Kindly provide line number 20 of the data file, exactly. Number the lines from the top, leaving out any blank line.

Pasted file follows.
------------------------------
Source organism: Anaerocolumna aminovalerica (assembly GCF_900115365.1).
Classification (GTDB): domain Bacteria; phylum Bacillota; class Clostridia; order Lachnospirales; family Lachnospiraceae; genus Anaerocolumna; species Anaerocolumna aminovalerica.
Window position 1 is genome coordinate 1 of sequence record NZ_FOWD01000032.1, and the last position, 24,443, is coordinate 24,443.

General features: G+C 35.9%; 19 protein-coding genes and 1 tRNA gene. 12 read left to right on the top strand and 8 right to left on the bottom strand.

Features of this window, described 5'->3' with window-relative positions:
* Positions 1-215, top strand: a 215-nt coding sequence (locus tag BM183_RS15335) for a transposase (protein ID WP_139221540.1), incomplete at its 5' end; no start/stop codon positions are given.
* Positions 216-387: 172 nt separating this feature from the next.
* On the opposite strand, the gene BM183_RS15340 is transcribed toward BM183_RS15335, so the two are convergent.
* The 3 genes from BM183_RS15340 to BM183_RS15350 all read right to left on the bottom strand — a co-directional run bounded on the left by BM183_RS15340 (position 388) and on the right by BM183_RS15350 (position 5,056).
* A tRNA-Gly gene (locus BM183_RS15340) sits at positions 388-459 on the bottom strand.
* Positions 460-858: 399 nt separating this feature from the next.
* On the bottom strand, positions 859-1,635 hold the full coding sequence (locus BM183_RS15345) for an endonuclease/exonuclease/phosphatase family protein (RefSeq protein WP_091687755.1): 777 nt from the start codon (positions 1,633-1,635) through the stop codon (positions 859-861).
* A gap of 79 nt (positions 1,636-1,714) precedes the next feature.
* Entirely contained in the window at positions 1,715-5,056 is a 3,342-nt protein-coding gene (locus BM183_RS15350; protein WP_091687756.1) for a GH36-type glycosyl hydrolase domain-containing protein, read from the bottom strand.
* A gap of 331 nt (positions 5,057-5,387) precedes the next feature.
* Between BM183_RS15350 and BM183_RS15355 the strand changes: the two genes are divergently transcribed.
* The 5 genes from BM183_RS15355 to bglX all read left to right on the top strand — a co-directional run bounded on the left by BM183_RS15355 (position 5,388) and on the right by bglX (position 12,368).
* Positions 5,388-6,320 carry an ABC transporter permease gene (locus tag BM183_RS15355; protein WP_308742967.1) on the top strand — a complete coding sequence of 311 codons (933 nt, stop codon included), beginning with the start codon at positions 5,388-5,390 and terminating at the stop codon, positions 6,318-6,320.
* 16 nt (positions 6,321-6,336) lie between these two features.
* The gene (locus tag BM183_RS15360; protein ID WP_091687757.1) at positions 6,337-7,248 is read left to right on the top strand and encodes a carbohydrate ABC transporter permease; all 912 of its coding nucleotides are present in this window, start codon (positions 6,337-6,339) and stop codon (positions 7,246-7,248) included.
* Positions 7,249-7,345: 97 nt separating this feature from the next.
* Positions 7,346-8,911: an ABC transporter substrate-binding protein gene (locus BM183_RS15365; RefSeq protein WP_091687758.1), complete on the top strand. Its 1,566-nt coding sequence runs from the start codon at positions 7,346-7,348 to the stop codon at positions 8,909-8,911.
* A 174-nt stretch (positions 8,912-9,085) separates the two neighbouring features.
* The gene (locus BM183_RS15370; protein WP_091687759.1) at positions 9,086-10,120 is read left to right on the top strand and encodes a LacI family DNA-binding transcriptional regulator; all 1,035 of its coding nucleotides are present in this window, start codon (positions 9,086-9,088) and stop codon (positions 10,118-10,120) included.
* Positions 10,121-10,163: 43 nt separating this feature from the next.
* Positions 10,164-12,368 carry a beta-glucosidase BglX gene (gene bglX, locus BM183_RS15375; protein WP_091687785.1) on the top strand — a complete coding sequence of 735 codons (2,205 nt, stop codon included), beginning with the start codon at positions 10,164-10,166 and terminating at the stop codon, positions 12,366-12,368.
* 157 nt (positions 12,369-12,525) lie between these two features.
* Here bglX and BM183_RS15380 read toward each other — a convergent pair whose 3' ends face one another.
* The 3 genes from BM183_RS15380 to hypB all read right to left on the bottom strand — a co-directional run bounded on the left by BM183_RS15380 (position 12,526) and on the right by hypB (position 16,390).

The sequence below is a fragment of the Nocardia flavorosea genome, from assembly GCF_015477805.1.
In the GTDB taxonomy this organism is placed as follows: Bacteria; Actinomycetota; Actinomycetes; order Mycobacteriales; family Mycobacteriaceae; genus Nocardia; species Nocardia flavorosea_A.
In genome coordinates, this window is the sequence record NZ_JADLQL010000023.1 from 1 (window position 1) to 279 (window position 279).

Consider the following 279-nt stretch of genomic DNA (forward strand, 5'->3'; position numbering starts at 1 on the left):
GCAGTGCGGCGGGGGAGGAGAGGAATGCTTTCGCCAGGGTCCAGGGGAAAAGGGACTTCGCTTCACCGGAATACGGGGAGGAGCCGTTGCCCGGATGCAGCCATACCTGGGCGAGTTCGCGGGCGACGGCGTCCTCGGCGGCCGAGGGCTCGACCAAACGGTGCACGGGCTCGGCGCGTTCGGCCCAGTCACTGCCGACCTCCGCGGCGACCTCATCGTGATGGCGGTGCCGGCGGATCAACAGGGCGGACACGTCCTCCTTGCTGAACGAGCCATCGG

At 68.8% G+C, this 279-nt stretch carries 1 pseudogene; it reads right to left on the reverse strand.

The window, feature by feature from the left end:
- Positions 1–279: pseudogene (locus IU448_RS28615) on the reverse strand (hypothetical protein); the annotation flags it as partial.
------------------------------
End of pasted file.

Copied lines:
* The gene (locus tag BM183_RS15360; protein ID WP_091687757.1) at positions 6,337-7,248 is read left to right on the top strand and encodes a carbohydrate ABC transporter permease; all 912 of its coding nucleotides are present in this window, start codon (positions 6,337-6,339) and stop codon (positions 7,246-7,248) included.